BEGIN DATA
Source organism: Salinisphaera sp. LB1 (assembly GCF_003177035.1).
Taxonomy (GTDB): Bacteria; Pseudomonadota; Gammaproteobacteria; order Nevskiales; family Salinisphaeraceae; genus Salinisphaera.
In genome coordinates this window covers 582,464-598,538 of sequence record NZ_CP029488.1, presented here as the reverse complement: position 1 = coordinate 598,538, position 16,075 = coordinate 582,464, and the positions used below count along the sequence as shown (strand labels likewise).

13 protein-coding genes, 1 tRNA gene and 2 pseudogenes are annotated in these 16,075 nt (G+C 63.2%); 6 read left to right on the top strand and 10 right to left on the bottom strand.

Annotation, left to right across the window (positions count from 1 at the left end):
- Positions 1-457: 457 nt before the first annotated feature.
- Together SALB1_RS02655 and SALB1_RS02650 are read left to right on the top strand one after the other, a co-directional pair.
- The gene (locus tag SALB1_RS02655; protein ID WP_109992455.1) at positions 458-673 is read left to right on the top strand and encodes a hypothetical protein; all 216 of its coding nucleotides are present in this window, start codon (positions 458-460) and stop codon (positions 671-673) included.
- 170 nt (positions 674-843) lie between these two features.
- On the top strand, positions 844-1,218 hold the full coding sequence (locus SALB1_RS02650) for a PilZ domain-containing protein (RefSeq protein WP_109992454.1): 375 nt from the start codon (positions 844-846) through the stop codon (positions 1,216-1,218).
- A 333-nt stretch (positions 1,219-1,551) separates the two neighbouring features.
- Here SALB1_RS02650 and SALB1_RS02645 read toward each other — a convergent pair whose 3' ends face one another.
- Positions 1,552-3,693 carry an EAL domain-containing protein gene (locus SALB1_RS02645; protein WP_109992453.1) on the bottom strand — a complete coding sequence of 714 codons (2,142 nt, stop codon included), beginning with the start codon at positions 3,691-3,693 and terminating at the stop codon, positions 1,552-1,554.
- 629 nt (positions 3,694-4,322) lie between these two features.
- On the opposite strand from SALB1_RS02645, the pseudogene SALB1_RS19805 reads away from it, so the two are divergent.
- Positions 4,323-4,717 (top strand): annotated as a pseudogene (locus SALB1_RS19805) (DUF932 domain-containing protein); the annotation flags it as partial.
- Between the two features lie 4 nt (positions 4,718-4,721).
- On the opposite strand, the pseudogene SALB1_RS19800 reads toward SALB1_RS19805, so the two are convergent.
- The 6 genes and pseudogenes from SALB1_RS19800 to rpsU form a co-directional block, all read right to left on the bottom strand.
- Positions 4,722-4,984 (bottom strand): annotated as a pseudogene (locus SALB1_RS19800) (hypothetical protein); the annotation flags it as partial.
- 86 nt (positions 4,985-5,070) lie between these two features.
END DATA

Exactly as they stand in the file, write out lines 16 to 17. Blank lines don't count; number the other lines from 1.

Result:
- Positions 4,323-4,717 (top strand): annotated as a pseudogene (locus SALB1_RS19805) (DUF932 domain-containing protein); the annotation flags it as partial.
- Between the two features lie 4 nt (positions 4,718-4,721).